“Just another plan to restrict voting” Star Readers' discuss the need of a photo ID to vote

It was confirmed this week that Britons will need to show photo ID to vote in future general elections — primarily as a means of tackling voter fraud. We asked our readers’ what they thought of the announcement.

By Christopher Hallam
Friday, 14th May 2021, 3:49 pm
Updated Friday, 14th May 2021, 4:04 pm

Here are a selection of some of the responses that we had received:

David May is not in favour of the planned implementation, saying; “Election fraud is virtually zero, lots of older voters may not have photo i.d. Can only see this discouraging people not encouraging peoply to vote as voter turn out is terrible as it is!!??. Another tory ploy to skew results in their favour. Should concentrate on the fraud within their ranks covid contracts, freebie holidays, jobs for mates, above 30k to redecorate/furnish flat etc etc etc etc!!?”

Hayley Ross isn’t totally sold on the idea, but she doesn’t have any major objections; “They already do this in Northern Ireland. If you don't have photo id then you can get a voters id from local council before voting. Postal votes are still allowed but think might be some restrictions there (not 100% sure). The only fraud I've heard of was by 1 person back in 2019 but they was caught so. I have no idea why they want to do this but I don't think it will happen anyway.”

Sign up to our daily newsletter

A voter carries his passport along with his poll card, as he makes his way to vote at The Vyne polling station in Knaphill, part of the Woking borough, which one of five Councils working with Cabinet Office to trial the use of ID in polling stations. PRESS ASSOCIATION Photo. Picture date: Thursday May 3, 2018. See PA story POLITICS Election. Photo credit should read: Andrew Matthews/PA Wire

Another one who is against it is Caroline Mitchell Appelqvist, who thinks that it is; “not a priority- the ‘free’ council ID would have to funded by council tax payers. A new set of hurdles, hassles and bureaucracy ( new ID every time you change address??) and this will be expensive . It diverts money away from essential social services including elderly care, education, local community funds etc . This is all to support a Tory policy which restricts voting rights to favour their party- they wouldn’t be doing it unless it advantaged them.”

And, Sarah Abbott thinks there are more issues at hand than voter fraud; “Shouldn't they be focusing on ways to get more people to actually vote? There wasn't much coverage about the latest local elections (on social media anyway which most young people use) I think there should be a way to vote online, surely in this day and age it should be possible?” I think you may have a point there, Sarah.

"Let the Prime Minister and colleagues sort out their own practices which are all too evident before this which is unnecessary. It smacks of the last gasps of Trump” says Ian Smith.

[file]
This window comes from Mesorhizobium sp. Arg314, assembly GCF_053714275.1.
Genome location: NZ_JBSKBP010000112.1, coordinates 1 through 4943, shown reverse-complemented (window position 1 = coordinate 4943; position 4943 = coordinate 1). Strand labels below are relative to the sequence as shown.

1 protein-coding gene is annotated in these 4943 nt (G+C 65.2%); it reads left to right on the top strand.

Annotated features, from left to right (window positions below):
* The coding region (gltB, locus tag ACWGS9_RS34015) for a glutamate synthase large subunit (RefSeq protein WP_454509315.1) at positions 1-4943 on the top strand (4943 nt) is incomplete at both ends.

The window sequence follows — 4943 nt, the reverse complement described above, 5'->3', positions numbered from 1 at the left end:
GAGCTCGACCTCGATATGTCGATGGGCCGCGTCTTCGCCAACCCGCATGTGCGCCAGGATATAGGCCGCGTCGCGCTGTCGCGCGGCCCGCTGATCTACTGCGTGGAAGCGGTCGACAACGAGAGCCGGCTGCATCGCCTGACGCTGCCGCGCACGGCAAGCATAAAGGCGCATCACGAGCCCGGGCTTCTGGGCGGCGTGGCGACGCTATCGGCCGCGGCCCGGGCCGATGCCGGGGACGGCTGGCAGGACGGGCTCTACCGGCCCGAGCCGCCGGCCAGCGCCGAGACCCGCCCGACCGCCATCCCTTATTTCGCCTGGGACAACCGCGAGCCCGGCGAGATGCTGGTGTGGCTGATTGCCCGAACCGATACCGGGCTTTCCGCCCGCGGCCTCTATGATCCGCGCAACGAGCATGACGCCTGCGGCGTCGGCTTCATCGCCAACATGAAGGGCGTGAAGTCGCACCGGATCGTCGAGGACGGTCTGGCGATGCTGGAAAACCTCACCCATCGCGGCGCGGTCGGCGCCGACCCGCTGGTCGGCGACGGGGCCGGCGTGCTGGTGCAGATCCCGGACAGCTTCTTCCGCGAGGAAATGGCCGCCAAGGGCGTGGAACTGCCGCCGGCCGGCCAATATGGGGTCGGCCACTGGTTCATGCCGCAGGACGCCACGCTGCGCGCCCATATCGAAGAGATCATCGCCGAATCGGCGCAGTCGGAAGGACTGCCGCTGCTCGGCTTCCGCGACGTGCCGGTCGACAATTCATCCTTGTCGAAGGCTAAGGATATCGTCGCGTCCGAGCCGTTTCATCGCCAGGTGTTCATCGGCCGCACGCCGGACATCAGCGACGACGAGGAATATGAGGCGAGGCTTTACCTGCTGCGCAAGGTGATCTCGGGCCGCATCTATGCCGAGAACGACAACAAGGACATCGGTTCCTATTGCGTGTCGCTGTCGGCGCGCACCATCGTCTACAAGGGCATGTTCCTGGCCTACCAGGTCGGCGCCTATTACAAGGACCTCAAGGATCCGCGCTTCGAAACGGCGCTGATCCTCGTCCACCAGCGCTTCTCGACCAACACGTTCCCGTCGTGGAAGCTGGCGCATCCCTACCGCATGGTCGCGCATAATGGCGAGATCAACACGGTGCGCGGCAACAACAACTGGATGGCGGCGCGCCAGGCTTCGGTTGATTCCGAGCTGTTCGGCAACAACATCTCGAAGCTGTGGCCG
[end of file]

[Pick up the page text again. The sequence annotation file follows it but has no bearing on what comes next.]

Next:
Roger Jones is all for it though, saying; “Bring it on please you had to carry ID cards in the war so why not now We have show our driving licence if police ask so what's the difference. Again the PC brigade say it's wrong” but before we had a chance to respond, Eugene Solomon came to the fore with a firm rebuttal; “Why not now? Well, we're not at war or under the threat of invasion. Wartime ID cards didn't have photos on them either. Produce ID or be banned from voting is fundamentally anti-British.”

Clarrie Grundy added her thoughts on the topic, saying; “Given that photo ID is primarily a passport (cost £70) or a driving licence (again not free). It will effectively disenfranchise a huge swathe of society. But I guess that depends if society feels that’s is still important. My worry is perhaps not. Perhaps I’m a cynic.”

Anjum Ahmed isn’t a fan of the plan, saying; “Turnouts for elections are already poor this will just make it worse.”

And a comment that had more than a hint of sarcastic dystopian tones to it, Ivan Patrick says; “No problem at all! You have to prove you’re 18 to drink so the idea of using a card to prove who you are is absolutely fine. It should be free tho’.... and have a little tracker chip in it.”

Olivia Smith is another who isn’t in favour due to the wide disparity in acceptable ID, saying; “Passports cost money, driving licences require you to pass a driving test, some people have photo ID for their jobs, but not all jobs have these, even supposing everyone had a job. To get a bus pass you need to be a pensioner or have a disability. There is no generally accepted form of photo ID that everyone can get for free, so to require it as a condition of voting would disenfranchise anyone who couldn’t afford one or didn’t qualify for one.”

"This idea directly discriminates against people who can't afford to pay for a passport or who have a driver's license etc, also disabled people and the elderly and is very likely a way of the government 1) staying in power 2) bringing in compulsory ID cards. But that's what you get when you vote in a right wing party” says a very curt Jennifer Mohammed Jones.

David Home has a suggestion for how the issue can be remedied at no cost, saying; “Ni number is all you need, not getting people to have to go find photo I'd, it's a money spinner designed to put off the poorest in society from having there say. And why would tories be interested in changing the voting system when it seems they can do no wrong when it comes to winning elections unless they fear something is going to change in the future like! A one party state”

Frequent commentator Paul Metcalf echoes the views of many who actually commented when he said; “Just another plan to restrict voting, I mean, why bother having voting at all under our glorious dictatorship?”

Sadly we can’t include every comment or response here, but you can check out what our readers’ have said on Facebook here and on Twitter here.